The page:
Thursday, August 30, 2012

An Open Letter to "Bad" Parents

To all parents who have ever beat themselves up over their parenting, this letter is for you.

If you have ever said no to your child's request for a new toy because she has a room full of toys at home or because you chose to pay the electric bill or because you were saving for retirement or are not a bad parent.

If you have ever yelled at your child because of other things going on rather than because of what he did and then gone and apologized to him, admitting your are not a bad parent.

If you have ever cried in front of your child or said a bad word in front of your child or fought with your spouse in front of your child and then had a difficult conversation explaining what they saw or are not a bad parent.

If you have ever taken your clean, well-fed, loved child to school, sent them off with a hug only to realize later that it was picture day or the day they were supposed to wear their favorite color or the day they were supposed to take something else and you are not a bad parent.

Admittedly I am a person who hesitates to use the terms "good" or "bad" for people - whether parents, children, or the clerk at the check out counter.  But this is about more than just not wanting parents to call themselves bad...I also think sometimes we need to cut ourselves a break.  After all, most of us are doing the best we can with the resources we have at the moment.  And we have morphed into this culture of people who feel guilt for what we don't give to or do for our children even when they are not hurt (and sometimes are even helped) by our actions.

So, please, before you beat yourself up over mismatched ponytail holders, limits on television time, nights when you don't read to your children, or days they leave the house in a mess...please remember this...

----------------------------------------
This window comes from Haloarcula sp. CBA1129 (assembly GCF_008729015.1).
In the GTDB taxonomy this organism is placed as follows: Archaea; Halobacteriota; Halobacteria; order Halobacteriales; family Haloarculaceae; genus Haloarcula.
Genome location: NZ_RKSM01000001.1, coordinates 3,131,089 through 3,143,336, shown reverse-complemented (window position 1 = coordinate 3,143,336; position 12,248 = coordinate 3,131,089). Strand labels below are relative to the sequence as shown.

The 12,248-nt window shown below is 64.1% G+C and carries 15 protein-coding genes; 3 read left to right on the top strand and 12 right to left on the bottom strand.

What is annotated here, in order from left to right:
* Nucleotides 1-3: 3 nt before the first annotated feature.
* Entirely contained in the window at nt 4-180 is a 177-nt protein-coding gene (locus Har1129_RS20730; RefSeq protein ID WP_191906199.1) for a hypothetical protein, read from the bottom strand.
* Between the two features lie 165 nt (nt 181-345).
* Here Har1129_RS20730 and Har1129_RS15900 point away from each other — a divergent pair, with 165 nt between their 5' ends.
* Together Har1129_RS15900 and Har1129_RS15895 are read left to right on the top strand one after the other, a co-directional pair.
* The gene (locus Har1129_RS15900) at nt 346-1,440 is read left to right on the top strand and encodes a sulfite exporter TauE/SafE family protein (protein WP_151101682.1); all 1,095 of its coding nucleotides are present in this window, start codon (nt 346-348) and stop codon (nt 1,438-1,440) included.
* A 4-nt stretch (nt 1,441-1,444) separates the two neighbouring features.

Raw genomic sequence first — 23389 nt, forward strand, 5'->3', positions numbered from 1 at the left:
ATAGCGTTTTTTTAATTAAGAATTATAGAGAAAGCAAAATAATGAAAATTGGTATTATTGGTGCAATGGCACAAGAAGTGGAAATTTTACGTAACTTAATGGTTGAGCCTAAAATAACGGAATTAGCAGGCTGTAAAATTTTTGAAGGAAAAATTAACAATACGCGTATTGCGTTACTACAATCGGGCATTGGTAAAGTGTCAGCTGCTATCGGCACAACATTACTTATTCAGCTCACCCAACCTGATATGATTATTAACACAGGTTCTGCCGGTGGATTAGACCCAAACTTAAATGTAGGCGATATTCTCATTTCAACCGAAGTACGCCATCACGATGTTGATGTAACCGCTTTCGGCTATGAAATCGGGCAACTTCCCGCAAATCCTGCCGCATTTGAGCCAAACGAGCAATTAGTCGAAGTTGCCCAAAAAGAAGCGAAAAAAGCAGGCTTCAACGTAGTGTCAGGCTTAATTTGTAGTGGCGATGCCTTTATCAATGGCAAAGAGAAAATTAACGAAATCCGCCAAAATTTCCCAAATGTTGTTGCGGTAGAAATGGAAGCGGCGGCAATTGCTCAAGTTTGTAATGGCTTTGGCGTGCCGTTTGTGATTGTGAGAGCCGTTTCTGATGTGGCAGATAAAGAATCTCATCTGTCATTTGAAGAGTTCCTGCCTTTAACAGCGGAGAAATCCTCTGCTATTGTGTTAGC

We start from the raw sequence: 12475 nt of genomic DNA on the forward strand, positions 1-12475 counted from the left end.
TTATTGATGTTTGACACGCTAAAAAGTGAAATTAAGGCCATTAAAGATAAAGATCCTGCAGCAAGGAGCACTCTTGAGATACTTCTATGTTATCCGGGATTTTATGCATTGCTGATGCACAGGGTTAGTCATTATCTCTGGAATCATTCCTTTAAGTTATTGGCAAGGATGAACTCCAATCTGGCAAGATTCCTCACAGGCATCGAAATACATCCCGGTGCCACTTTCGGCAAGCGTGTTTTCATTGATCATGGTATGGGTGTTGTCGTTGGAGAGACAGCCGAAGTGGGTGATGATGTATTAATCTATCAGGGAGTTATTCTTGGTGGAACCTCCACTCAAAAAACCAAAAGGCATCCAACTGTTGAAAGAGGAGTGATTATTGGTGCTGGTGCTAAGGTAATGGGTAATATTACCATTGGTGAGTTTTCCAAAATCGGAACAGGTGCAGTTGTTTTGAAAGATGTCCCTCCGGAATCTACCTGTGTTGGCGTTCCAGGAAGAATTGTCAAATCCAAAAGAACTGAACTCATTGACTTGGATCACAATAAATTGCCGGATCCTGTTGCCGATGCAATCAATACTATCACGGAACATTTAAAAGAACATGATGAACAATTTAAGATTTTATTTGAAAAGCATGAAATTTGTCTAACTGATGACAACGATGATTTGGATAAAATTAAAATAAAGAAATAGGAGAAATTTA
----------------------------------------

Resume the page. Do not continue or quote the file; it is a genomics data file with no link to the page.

There are children whose parents buy crack instead of food...

There are children whose parents not only don't have pictures of them but whose parents don't care to even remember they exist...

There are children whose parents smack them around and then tell them it's their fault...

There are children who don't know their own names because their parents only call them bastard...

There are children who have never been told they are loved, have never been shown they are loved, who do not know they are loved.

If you love your child and your child knows it, even if you have room to be better, please remember - you are not a bad parent.

Saturday, August 11, 2012

We're All the Same

It was almost ten o'clock and the babysitter was expecting us home anytime.  As we walked to the car my heart was smiling.  I had just dined with new friends at the mosque.

It was last Saturday night...just one week ago today.  Several of us who knew the imam through some Interfaith planning had been invited to share an evening with the Islamic community here.  We arrived, about an hour before sunset.  We were ushered into the prayer through one entrance, women another.  We heard the story of an older gentleman who has lived in our community over 50 years - long before there was a local mosque.  He spoke of acceptance and peace, of not having to apologize for his faith - things he's receive in our country and our community.  Next the imam gave us some basic education about both Islam in general and Ramadan (the holy month they are currently celebrating) in specific.

Then the time came.  We moved to the dining rooms and with our new friends we placed dates in our mouths to break the fast (their fast, not ours...I must admit I'd eaten way too much already that day).  A quick snack, then a return to the prayer room for prayers at sunset, and finally back to the dining rooms for a meal and conversation. 

No wonder my heart was smiling.

Then Monday morning came.  As the boys and I were leaving the house my phone rang.  It was a gentleman from our church.  "The mosque is gone.  It's burned to the ground," he said.  He drives past there each morning on his way to work and called me as soon as he saw it. 

My heart was sad.

All I could picture was the big eyed toddler holding her mama close...the preschool kids jumping off the stage with joy while their parents engaged in prayers...the woman with whom I had shared dinner conversation, talking about parenting and careers...the twins who had been on my own son's soccer team...the gentle imam caring for his congregation. 

All I could picture was people with whom, although they worship differently than I, I am very much the same.